By: Linda Hillringhouse

Featured Art: Undiagnosed by Rachel Ann Hall

I arrive at the moment
when the oncologist tells my brother
that his bones look like Swiss cheese

& that yes this disease will kill him
& my brother shoots up from the table
in a rictus of terror, the undiagnosed Asperger’s
in overdrive, & I jump in & say Of course
the doctor means many years from now

& mercifully the doctor switches scripts
& a year later, after the first transplant fails,
asks if he could test my DNA for a second one

& one day I walk into the hospital
& my sister-in-law, queen of the underworld,
says Great news, you’re a match!
& I want to rip her face off, having just read
about the dangers of donating stem cells

& I pretend to be happy but I’m terrified
& have to tunnel down deep to grab
the cowering little yes by the scruff

but my mother hears about a doctor
who saved her friend’s son who also
had multiple myeloma & the new doctor tells me
a second transplant won’t work
and would be a living hell & I’m relieved

& I have worn this skirt of shame every day
for fifteen years, since I threw
that phony fistful of earth into his grave.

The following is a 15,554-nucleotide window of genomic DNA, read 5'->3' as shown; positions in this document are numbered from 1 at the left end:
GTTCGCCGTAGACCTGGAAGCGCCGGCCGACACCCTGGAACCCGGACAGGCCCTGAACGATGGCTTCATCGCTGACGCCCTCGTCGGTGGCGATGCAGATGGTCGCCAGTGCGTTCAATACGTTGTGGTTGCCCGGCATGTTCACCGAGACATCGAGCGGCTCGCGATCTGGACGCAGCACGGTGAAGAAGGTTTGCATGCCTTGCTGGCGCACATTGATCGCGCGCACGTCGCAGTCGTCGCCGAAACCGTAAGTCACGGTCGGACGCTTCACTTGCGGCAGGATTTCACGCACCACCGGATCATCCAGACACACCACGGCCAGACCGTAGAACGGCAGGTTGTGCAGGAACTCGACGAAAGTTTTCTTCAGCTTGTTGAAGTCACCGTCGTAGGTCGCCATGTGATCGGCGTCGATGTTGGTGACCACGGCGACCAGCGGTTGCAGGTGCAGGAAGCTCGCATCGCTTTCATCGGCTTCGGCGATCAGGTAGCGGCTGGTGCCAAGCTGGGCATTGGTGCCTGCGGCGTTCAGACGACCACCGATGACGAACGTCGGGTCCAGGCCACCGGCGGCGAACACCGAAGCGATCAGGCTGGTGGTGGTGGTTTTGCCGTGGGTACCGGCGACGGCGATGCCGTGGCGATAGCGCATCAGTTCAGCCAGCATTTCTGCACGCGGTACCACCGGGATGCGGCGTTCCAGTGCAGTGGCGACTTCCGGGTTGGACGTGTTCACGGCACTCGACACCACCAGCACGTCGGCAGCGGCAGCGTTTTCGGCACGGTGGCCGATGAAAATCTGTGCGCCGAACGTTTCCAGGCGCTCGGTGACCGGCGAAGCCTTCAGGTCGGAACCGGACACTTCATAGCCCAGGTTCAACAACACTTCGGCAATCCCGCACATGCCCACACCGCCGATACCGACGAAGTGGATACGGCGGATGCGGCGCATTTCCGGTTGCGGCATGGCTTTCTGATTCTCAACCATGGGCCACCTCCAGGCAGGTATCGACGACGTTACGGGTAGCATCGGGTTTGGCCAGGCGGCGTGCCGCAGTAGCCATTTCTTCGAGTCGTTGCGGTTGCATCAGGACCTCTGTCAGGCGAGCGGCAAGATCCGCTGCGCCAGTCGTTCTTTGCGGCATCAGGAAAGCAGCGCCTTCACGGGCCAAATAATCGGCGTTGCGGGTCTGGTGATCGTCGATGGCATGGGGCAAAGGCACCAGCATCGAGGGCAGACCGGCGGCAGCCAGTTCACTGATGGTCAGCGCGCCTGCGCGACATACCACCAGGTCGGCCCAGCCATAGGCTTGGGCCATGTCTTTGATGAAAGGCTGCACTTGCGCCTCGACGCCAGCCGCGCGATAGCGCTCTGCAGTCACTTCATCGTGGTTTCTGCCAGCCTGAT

Linda Hillringhouse was a first-place winner of the Allen Ginsberg Poetry Award and second-place winner of Nimrod’s Pablo Neruda Prize for Poetry. Her work has appeared in Lips, Paterson Literary Review, Prairie Schooner, Oberon, and elsewhere. She has received fellowships from the MacDowell Colony, Yaddo, and the Virginia Center for the Creative Arts. Her book of poetry, The Things I Didn’t Know to Wish For (NYQ Press, 2020) was shortlisted for The Eric Hoffer Book Award Grand Prize in 2021.

Leave a Reply

Fill in your details below or click an icon to log in: Logo

You are commenting using your account. Log Out /  Change )

Twitter picture

You are commenting using your Twitter account. Log Out /  Change )

Facebook photo

You are commenting using your Facebook account. Log Out /  Change )

Connecting to %s